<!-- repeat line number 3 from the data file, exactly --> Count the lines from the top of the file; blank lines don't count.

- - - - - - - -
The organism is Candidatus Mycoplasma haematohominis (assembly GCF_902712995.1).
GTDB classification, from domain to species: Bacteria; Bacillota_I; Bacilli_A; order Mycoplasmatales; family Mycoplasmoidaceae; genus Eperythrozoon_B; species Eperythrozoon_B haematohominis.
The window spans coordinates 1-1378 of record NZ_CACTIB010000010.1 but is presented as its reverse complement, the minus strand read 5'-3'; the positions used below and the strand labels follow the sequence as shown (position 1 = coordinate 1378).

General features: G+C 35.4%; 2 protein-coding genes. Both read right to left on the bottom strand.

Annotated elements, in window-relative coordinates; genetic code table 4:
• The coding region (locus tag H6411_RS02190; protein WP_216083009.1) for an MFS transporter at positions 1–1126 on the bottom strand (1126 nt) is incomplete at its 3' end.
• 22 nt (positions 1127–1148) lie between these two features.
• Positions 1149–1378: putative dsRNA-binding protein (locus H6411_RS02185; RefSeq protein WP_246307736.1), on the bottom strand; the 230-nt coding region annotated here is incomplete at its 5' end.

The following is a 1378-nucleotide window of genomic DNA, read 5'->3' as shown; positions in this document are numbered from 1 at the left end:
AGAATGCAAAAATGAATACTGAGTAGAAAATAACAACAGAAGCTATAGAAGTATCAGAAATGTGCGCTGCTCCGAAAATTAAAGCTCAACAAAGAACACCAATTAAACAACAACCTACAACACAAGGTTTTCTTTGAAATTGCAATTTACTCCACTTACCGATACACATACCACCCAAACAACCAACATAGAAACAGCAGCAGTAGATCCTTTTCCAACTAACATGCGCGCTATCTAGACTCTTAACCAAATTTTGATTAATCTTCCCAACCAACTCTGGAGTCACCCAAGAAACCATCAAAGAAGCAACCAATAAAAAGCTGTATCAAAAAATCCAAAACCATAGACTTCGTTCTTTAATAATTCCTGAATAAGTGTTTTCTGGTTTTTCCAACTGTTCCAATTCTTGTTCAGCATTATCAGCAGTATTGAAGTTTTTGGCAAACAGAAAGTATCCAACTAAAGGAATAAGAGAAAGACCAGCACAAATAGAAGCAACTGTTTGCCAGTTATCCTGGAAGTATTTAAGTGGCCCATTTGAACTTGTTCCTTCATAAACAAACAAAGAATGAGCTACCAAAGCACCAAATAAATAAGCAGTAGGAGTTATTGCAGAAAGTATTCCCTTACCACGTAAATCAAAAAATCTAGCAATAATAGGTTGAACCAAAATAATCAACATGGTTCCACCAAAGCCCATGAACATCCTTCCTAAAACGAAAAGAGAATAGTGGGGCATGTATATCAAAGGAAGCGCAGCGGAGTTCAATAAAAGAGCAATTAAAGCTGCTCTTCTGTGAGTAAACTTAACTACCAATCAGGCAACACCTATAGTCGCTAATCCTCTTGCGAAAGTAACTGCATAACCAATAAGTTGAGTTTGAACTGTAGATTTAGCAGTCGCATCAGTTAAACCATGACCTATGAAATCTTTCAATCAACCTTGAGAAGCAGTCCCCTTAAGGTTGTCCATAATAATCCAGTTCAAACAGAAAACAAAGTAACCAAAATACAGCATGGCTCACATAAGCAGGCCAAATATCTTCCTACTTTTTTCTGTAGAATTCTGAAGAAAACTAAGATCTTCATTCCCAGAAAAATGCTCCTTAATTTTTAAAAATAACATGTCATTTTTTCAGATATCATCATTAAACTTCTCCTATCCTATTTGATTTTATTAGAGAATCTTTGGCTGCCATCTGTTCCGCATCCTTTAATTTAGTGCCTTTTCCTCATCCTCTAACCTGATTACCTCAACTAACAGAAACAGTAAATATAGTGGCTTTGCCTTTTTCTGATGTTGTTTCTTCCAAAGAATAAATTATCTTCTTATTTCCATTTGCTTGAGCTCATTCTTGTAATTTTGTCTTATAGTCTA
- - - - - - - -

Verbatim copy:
The window spans coordinates 1-1378 of record NZ_CACTIB010000010.1 but is presented as its reverse complement, the minus strand read 5'-3'; the positions used below and the strand labels follow the sequence as shown (position 1 = coordinate 1378).